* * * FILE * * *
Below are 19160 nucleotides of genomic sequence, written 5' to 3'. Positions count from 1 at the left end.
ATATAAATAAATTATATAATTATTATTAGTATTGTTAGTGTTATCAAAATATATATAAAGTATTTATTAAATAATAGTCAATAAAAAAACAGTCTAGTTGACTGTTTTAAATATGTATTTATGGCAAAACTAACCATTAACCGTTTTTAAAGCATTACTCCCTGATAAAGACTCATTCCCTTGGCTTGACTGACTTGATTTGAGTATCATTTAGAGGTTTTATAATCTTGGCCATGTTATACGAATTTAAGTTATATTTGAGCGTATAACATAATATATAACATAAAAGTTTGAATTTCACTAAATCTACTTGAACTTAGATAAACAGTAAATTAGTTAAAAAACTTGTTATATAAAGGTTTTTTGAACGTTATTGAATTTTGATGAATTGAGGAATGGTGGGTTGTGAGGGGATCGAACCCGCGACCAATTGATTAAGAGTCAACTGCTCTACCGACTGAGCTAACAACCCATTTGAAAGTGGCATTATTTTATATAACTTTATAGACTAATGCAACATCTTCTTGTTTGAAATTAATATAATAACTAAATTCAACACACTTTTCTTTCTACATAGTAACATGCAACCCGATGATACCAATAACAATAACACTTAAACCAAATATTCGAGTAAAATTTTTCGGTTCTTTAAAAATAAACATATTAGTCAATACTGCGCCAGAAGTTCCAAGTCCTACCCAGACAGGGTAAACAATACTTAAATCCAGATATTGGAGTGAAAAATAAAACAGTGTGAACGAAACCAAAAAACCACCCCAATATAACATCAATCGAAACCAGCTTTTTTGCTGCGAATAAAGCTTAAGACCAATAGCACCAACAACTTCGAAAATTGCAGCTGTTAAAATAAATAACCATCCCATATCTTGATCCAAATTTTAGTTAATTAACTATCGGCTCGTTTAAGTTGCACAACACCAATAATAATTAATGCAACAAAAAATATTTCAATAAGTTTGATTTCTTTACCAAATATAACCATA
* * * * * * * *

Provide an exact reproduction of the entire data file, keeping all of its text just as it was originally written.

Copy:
Below are 19160 nucleotides of genomic sequence, written 5' to 3'. Positions count from 1 at the left end.
ATATAAATAAATTATATAATTATTATTAGTATTGTTAGTGTTATCAAAATATATATAAAGTATTTATTAAATAATAGTCAATAAAAAAACAGTCTAGTTGACTGTTTTAAATATGTATTTATGGCAAAACTAACCATTAACCGTTTTTAAAGCATTACTCCCTGATAAAGACTCATTCCCTTGGCTTGACTGACTTGATTTGAGTATCATTTAGAGGTTTTATAATCTTGGCCATGTTATACGAATTTAAGTTATATTTGAGCGTATAACATAATATATAACATAAAAGTTTGAATTTCACTAAATCTACTTGAACTTAGATAAACAGTAAATTAGTTAAAAAACTTGTTATATAAAGGTTTTTTGAACGTTATTGAATTTTGATGAATTGAGGAATGGTGGGTTGTGAGGGGATCGAACCCGCGACCAATTGATTAAGAGTCAACTGCTCTACCGACTGAGCTAACAACCCATTTGAAAGTGGCATTATTTTATATAACTTTATAGACTAATGCAACATCTTCTTGTTTGAAATTAATATAATAACTAAATTCAACACACTTTTCTTTCTACATAGTAACATGCAACCCGATGATACCAATAACAATAACACTTAAACCAAATATTCGAGTAAAATTTTTCGGTTCTTTAAAAATAAACATATTAGTCAATACTGCGCCAGAAGTTCCAAGTCCTACCCAGACAGGGTAAACAATACTTAAATCCAGATATTGGAGTGAAAAATAAAACAGTGTGAACGAAACCAAAAAACCACCCCAATATAACATCAATCGAAACCAGCTTTTTTGCTGCGAATAAAGCTTAAGACCAATAGCACCAACAACTTCGAAAATTGCAGCTGTTAAAATAAATAACCATCCCATATCTTGATCCAAATTTTAGTTAATTAACTATCGGCTCGTTTAAGTTGCACAACACCAATAATAATTAATGCAACAAAAAATATTTCAATAAGTTTGATTTCTTTACCAAATATAACCATA